My excellent adventure: the Suja RNR San Diego Marathon & Half Marathon, the granddaddy of RNR marathons, by Larry Eder

Start of the RNR SD Marathon, June 1, 2014, by

The RNR San Diego Marathon first appeared in 1998. With 20,000 in the first event, the event had some little glitches, as first events sometimes do. The Elite Racing Series grew into the Competitor Group series, and from several races to over seventy! The 2014 version, the Suja RNR San Diego Marathon & Half Marathon, was, to use one word, impressive. 

I showed up at the staging area about 5:15 A.M. There were thousands already there, and marathoners and half-marathoners were warming up for their time on the line. 

As we had arrived from Portland, Oregon the night before, after a drive from Eugene, Oregon right after the Pre Classic. Sleep deprivation was part of the day, and part of the weekend. After a fantastic day of track & field, I would be seeing the Suja RNR San Diego Marathon & Half Marathon for the first time. 
Berhane Dibaba and Rita Jeptoo, stride for stride, 
photo by

This was my first visit to the San Diego Marathon. While I had visited other RNR events, I did not visited the first marathon of the RNR series. 

Now, with over 75 events, Competitor Group puts on the largest group of endurance events in the half marathon, marathon and road distances of anyone that I am aware of in the world. The Suja RNR San Diego Marathon & Half Marathon had added excitement this year, as one of their own, Meb Keflezighi, had won the Boston Marathon this year, being the first American in 29 years and first American male in 31 years to win the iconic marathon. 

After a week of press events, Meb Keflezighi would finish his week running the San Diego Half Marathon, pacing the 1:30 group. Obviously, for a man with a PB just at 61:00, running ninety minutes for the 13.1 mile distance would not be a challenge. But the hundreds of runners who would be surrounding him could be a challenge. "Two hundred may start with Meb, but less than fifty will be with him at the finish," commented one observer. 

Meb Keflezighi with his Pacing Group sign, 
photo by

The men's elite half marathon field was, well, formidable. Ten men today would finish under 62:12. The woman's field had Rita Jeptoo, three time victor at the Boston Marathon, and first woman on that iconic course under 2:20 for the marathon. Berhane Dibaba, a young Ethiopian with some serious promise, was embraced by Jeptoo all week, as Rita Jeptoo provided the young runner the benefits of Jeptoos' experience as an elite world racer. 

As we walked around the staging area, Andrew Kastor appeared, the coach of ASICS Mammoth Track Club was in the elite area, with Shadrack Biwott and Gabe Proctor. Andrew is one of the most positive people that I know. 

I had asked Andrew how many athletes that he wanted in his club. What I heard from Andrew is what I am hearing from the best coaches around the world: keep the group small and focus on a key team. Coaching is art and science. Andrew Kastor gets it. 

Then, Hawi Keflezighi appeared. Hawi is the brother of Meb Keflezighi. In this sport, he has made a reputation as a manager and agent. He learnt it out of necessity, as Hawi represents the best marathon in America, his brother. Meb is the 2004 Olympic silver medalist at the Marathon, 2009 NYC Marathon Champion and now, 2014 Boston Marathon champion. Meb has been coached, since 1994, by Bob Larson, one of the most important coaches in distance running. "After I met Meb's family, I knew I wanted to coach him," Bob told me at Boston this year. Meb may be the most accessible elite athlete in the sport.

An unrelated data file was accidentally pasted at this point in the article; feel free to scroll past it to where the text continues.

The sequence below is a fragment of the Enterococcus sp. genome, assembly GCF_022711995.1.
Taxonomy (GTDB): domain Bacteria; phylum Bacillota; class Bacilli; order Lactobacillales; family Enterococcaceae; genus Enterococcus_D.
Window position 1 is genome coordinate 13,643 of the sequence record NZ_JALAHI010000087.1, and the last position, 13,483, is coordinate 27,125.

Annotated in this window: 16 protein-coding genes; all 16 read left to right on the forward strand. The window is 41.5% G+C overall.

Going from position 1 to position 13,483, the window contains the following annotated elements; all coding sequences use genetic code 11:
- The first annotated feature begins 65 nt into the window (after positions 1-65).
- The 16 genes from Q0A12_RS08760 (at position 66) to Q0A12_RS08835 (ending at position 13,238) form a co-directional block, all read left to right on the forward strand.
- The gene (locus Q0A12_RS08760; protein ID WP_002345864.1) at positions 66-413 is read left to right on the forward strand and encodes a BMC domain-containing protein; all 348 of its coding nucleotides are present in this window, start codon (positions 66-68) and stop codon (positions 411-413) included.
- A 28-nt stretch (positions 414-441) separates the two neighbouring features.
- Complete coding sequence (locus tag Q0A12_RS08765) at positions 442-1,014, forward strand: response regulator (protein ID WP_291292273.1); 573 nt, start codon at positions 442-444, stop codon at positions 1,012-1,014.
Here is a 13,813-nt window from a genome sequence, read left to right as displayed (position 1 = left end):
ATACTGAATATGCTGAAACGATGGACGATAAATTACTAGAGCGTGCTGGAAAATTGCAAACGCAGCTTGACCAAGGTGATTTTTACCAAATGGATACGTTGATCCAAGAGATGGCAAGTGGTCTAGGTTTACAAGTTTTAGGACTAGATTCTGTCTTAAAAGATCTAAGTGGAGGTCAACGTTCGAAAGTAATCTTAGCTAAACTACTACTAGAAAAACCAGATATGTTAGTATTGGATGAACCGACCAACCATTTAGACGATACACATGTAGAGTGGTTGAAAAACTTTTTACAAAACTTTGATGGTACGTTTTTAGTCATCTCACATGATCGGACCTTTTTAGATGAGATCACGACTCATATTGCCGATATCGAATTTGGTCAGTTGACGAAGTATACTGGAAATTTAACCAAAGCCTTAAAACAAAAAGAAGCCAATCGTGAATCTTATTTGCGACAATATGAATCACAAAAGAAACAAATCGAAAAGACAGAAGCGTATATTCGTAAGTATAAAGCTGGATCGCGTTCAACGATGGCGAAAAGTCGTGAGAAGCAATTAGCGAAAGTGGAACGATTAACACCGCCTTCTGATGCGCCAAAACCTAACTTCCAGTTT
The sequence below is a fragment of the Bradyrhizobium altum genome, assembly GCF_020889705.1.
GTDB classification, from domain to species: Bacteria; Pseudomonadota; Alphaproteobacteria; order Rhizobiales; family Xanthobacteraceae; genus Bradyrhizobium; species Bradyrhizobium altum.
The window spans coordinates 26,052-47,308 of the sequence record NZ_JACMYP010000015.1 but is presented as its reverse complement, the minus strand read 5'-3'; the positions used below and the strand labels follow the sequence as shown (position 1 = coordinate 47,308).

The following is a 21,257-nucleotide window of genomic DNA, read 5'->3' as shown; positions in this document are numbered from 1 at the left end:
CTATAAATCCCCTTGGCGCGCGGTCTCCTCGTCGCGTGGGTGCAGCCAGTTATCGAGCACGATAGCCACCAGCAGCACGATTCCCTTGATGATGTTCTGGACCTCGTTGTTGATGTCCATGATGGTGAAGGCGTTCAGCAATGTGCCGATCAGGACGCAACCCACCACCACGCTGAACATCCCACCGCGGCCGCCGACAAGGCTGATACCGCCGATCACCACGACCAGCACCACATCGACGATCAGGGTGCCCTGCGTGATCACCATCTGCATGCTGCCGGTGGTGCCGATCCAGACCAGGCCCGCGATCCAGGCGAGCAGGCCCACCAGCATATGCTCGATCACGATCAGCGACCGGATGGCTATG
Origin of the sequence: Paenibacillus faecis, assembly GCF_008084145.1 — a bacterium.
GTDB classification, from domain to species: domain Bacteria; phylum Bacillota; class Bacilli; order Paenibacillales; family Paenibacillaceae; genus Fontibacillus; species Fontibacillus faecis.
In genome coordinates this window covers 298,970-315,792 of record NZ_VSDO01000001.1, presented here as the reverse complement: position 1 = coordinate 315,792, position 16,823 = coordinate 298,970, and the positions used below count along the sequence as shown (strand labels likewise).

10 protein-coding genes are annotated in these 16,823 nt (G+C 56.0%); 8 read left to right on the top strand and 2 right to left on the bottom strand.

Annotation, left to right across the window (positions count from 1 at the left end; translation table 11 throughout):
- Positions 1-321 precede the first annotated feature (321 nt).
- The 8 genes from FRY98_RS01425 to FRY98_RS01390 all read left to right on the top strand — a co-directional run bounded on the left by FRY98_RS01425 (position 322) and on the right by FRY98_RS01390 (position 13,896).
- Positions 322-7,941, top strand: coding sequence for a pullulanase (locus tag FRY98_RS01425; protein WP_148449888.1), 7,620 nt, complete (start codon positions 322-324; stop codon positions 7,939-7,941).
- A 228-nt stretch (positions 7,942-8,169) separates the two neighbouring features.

I always have time for Hawi. Hawi is one of the hardest working managers in our sport. He has found eleven sponsors for Meb and now, with the Boston win only five weeks ago, Hawi is busy. But watch Hawi for a moment, Hawi knows that, for agents, it is all about relationships, delivering the client, finding unique approaches and always, always making sure that the sponsors feel the love. Meb Keflezighi works hard for his money, and with his brother as his agent, Meb can run and rest assured his marketing is being done well. That Hawi found a deal for Leo Manzano when others could not, showed that Hawi understands how to market Olympic medalists in athletics. That, dear readers, is a tough specialty.

Meb with his Pacing group, photo by

That Meb paced a half marathon group is brilliant. Other elite athletes should do that. The average runners love it, and if brands understood that, 
they would do such creative approaches to relationships between the consumer and brands. Brands do not mind giving money for efforts that forge relationships, the day of just giving money because one is fast are fading. 

Solomon Deksisa wins RNR San Diego Half Marathon, 
photo by

Solomon Deksisa won the San Diego Half Marathon today in 60:02. Ten men were under 62:12. Ryan Hall's 62:30 did not put him in the top ten. Ryan Hall was up front until mile six, which was run in 4:26, then mile seven, in 4:22, then, mile 8 run in 4:27. 

On the women's truck, I was seat belted into the top row, new to new Competitor Group CFO Barrett Garrison. This was Barrett's third race in so many weekends, as he seeks to understand the amazing business that CPG has amassed, and how it can be grown, profitably. At the end of the day, race management is a business. CPG has digital media, print media, social media, elite events, consumer running events, sponsorship: the list is long. 

Last year, there were some challenges. How does CPG stay on target? Are there events that no longer fit in the portfolio? Are elite athletes part of the package? It was a tumultuous year, but now with CMO Keith Kendrick, CEO David Abeles, both at the event, the new management team is bringing up the spirit of CPG. 

Alan Webb paces Ben Bruce in the marathon, 
photo by

Part of CPG is the old and new. Tracy Sundlun is part of the glue that binds CPG together.Sundlun is one of the true characters of our sport. Coach, former athlete (he was on Swedish relay WR team in 1977), sport official, and running entrepreneur. Tracy understands more about the sport than most. He understands that races are successful, or not so successful in the details. He has been with RNR San Diego since the beginning. 

As we were careening down the final downhills between 10 and twelve miles on the half marathon in the elite women's truck, Tracy can be seen in the pace car, driving even faster. With his hat and his sunglasses, Sundlun loves the sport. His combination of skills serve him and CPG well as they fine tune the brand. 

Berhane Dibaba and Rita Jeptoo on the course, 
photo by